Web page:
To address this issue Velázquez Vega et al. present a series of 9 cases of calvarial microcystic meningiomas arising in 7 female and 2 male patients; all patients were adults. The tumors had heterogenous findings on imaging studies and ranged in size from 1.1 to 4.3 cm in greatest dimension. The neoplasms were composed predominantly of stellate and spindle cells with long, thin interconnecting cytoplasmic processes arranged in a complex network. The resulting cellular architecture was “sieve-like” in appearance because of the formation of numerous small “cyst-like” spaces interposed between the cytoplasmic processes of the tumor cells. All of the neoplasms expressed the characteristic immunophenotype of meningiomas (EMA, PR positive). Most tumors were resected, and none of these have recurred during a follow-up period of 1 to 83 months (average 17 mo). The morphology of the tumors and their anatomic location generated problems in diagnosis, especially in 6 patients with a history of malignancy and for whom metastatic disease was suspected clinically. Intraosseous microcystic meningioma is uncommon, and this series, the largest reported to date, describes their clinicopathologic findings, biological behavior, and features that facilitate their accurate diagnosis 15).

The differential diagnosis of these lesions is wide and includes not only primary and secondary bone tumours but also extradural tumours of meningeal origin that can involve or arise in skull bones 16) 17) 18).

The radiological differential diagnosis of osteoblastic lesions should include metabolic diseases including osteoma, hyperparathyroidism, meningioma, A and D hypervitaminosis.

This tumor can be clinically and radiologically confused with metastatic cancer and other malignant bone tumors. Two case report has dealt with 18F-fluorodeoxyglucose (18F-FDG) positron emission tomography/computed tomography (PET/CT) in a primary intraosseous meningioma of the calvarium showing high 18F-FDG uptake 19) 20)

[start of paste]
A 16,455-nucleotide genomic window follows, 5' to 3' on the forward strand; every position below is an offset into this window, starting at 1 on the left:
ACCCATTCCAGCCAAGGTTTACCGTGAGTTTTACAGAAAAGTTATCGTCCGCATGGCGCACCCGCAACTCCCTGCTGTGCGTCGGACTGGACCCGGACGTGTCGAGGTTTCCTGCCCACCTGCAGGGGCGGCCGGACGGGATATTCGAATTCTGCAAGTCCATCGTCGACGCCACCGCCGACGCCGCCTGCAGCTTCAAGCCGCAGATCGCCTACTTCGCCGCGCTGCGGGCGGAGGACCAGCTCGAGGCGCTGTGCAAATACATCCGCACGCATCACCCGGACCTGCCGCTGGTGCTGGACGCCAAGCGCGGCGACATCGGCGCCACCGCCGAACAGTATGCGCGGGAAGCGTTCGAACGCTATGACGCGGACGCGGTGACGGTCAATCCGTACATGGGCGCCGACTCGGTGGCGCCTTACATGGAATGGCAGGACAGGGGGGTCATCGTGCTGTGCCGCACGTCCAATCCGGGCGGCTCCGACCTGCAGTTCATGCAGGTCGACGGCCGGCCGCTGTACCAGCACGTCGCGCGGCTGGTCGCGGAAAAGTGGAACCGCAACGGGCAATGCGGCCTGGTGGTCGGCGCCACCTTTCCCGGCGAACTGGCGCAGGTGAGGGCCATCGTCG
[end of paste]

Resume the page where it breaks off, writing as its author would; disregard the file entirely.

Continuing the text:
Intraosseous lipoma 21).

The recommended therapy is surgery, with complete resection whenever possible.

Radiological follow-up is recommended in subtotal removal. Options including adjuvant RT are recommended in recurrent and symptomatic cases.

Although most calvarial meningiomas are benign they undergo malignant change more commonly than intracranial meningiomas 22) 23).

A 57-year-old woman presented with an incidentally discovered scalp lump on the head. Neurological deficits were not found. Radiological examination revealed a localized osteolytic lesion in the right parietal bone, which was initially diagnosed as a bone tumor and was surgically resected. At surgery, a tumor mass was found located at the brain convexity without dura attachment. It was tightly attached to the brain parenchyma and had no distinct boundary from the brain. The mass was rather small, but resulted in significant osteolysis of the skull and destruction of the dura. Simpson grade I resection of the tumor was performed. Histological and immunohistochemical results indicated a meningothelial meningioma.

Both preoperative and intraoperative diagnoses are difficult in this case. Knowledge of this case is crucial for clinicians to be aware of this entity because it can be easily confused with bone tumors. Further research on the relationship between meningioma and bone metabolism is required to investigate the mechanism of osteolysis 24).

da Silva Junior EB, da Silva Lobo C, de Aragão AH, de Oliveira RM, de Paula Loureiro M, Ramina R. Using cranial sutures in a single-step frame-guided resection and reconstruction for intra-osseous meningiomas: technical note. World Neurosurg. 2021 Apr 22:S1878-8750(21)00594-5. doi: 10.1016/j.wneu.2021.04.053. Epub ahead of print. PMID: 33895375.